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Boobgate: ‘Leadership by Example’ and Chief Police Officers (Follow-Up)

December 7, 2016 Police

Boobgate: ‘Leadership by Example’ and Chief Police Officers (Follow-Up)

  • Crime & Parliamentary Affairs correspondent TIM HICKS comments on a bizarre Police Disciplinary Hearing.


When I wrote my article “‘Leadership by Example’ and Chief Police Officers”, covering the fall from grace of Deputy Assistant Commissioner Maxine De Brunner of the Metropolitan Police (because she is alleged to have benefited personally from misuse of police resources valued at £10,000 for personal purposes in 2014, and tried to do so again in 2015 by diverting specialist Police Officers and vehicles from operational duties, to support her private hobby/interest – membership of the Board of a private school), I thought it would be a one-off article.


However, even more bizarre goings on have compelled me to write a follow-up. I refer, of course, to the recent case of Assistant Chief Constable Rebekah Sutcliffe of Greater Manchester Police (pictured above), who has just been found guilty of Gross Misconduct by a misconduct hearing for verbally abusing a junior colleague and flashing her breasts in public at the Manchester Hilton Hotel, whilst drunk at an official function she was hosting. According to the Daily Telegraph, the cause of this altercation was Assistant Chief Constable Sutcliffe’s views on another officer, Superintendent Sarah Jackson (pictured below), who had recently undergone breast enhancement surgery.


Clearly a sensitive and personal decision which was nothing to do with anyone else.  ACC Sutcliffe gave her a tirade of abuse over this, ridiculed her, stated she would not support Superintendent Jackson’s future promotion, ridiculed her body and then exposed her own breasts in the bar of the Manchester Hilton Hotel.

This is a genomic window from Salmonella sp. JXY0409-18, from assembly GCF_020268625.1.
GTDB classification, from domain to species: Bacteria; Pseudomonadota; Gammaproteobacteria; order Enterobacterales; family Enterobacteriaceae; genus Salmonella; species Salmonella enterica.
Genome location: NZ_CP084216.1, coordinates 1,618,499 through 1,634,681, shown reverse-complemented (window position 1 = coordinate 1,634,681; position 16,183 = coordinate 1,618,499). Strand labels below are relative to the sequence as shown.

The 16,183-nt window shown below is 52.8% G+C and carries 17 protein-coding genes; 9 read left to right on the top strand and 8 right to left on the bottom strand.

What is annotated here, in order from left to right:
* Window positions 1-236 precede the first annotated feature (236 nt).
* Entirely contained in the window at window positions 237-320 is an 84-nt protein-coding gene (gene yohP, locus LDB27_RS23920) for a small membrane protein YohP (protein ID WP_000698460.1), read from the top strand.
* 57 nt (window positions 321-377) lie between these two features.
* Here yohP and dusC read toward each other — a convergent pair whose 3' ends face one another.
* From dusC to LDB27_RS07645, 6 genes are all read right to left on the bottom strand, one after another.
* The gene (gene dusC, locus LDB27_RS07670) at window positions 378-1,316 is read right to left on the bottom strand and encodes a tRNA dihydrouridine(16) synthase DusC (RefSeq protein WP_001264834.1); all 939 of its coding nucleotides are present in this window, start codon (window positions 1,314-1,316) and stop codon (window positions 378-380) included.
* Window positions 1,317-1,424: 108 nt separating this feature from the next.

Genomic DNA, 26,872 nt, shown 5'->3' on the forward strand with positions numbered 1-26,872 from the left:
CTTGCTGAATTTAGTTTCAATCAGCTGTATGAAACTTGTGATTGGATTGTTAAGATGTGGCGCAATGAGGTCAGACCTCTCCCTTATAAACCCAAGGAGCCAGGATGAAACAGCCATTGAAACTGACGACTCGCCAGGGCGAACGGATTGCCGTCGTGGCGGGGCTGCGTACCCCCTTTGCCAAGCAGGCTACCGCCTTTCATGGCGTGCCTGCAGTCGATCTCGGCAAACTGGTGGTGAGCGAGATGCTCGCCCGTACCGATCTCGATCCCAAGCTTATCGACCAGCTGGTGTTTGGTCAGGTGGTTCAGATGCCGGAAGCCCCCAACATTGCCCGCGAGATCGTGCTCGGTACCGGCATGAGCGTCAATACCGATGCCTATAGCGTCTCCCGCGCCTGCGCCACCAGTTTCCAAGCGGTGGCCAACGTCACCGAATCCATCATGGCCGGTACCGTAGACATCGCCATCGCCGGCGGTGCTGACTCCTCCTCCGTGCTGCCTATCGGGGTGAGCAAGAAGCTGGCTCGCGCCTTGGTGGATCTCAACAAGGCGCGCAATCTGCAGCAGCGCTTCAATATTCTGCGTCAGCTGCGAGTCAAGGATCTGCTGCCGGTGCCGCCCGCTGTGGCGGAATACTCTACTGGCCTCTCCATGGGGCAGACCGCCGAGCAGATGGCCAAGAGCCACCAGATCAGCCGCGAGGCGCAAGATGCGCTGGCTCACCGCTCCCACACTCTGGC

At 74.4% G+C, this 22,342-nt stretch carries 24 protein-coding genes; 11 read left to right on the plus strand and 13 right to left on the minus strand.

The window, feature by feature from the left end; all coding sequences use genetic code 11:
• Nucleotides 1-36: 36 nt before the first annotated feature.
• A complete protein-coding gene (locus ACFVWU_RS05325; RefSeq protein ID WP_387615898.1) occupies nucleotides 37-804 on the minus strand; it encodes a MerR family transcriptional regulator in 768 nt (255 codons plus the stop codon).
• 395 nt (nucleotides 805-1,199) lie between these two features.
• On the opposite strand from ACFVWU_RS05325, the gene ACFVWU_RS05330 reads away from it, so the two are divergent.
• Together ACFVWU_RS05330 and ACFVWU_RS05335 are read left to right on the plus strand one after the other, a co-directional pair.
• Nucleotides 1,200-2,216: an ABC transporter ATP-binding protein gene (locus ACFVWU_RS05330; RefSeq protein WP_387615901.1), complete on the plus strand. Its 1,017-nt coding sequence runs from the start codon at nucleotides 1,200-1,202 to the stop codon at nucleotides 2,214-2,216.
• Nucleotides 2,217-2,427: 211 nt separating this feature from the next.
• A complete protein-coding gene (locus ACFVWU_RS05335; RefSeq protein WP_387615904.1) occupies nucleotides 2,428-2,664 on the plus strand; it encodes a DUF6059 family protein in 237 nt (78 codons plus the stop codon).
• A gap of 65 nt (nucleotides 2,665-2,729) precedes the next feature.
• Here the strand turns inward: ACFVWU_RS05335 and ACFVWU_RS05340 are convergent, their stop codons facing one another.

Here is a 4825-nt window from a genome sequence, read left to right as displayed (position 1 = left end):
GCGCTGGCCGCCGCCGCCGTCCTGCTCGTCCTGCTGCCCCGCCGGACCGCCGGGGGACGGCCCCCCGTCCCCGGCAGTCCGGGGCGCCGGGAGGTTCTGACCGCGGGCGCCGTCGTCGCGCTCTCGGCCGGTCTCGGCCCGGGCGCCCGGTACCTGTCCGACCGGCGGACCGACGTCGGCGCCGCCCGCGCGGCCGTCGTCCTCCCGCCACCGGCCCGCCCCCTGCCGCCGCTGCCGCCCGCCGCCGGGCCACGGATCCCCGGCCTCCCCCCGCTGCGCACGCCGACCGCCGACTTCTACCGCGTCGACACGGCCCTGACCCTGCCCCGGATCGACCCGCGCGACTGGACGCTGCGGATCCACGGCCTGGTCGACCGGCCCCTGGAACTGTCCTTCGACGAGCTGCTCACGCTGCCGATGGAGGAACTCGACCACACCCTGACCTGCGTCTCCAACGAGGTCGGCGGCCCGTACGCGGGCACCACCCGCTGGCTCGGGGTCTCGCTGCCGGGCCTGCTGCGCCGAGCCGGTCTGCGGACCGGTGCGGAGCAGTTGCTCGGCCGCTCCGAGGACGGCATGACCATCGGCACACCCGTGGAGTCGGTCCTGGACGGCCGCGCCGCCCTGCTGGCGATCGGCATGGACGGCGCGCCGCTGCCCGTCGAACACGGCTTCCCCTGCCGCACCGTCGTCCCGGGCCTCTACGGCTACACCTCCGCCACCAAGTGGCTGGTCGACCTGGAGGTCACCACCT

Incredibly, ACC Sutcliffe admitted bringing discredit on the police service but asserted in the hearing that her behaviour was misconduct, not gross misconduct. Nevertheless, she was found guilty of gross misconduct by the panel. It recommended that she receive a written warning, rather than summary dismissal from the service.

So far as I am aware, ACC Sutcliffe is the most senior officer to face a public hearing since they were introduced.  For lower ranking officers a misconduct hearing’s ruling is final, but for a Chief Police Officer, the Chief Constable can overrule it.

There are a number of things that cause me some concern with this case.  Gross misconduct as usually referred to in the private sector means an act so outrageous that it is sufficient to justify being summarily dismissed and marched off the premises.  In this case, the panel has found ACC Sutcliffe guilty of gross misconduct but she has not been dismissed.  Certainly, if any employee of a bank or insurance company got drunk at an official function, discussed a colleagues personal medical details in public, or revealed confidential information on recommendations on promotion in public, abused a member of staff, and then topped it all by exposing him or herself, she would lose her job.

The police arrest people for exposing themselves in public with great force, as shown in the photo below.  (These are protesters against countries that prevent women from participating in sport, not Chief Police Officers – full story here). Yet the panel has recommended that ACC Sutcliffe will, at worst, get only a written warning.

The case will be determined by the Deputy Chief Constable of Greater Manchester Police and I will report on the outcome in due course.


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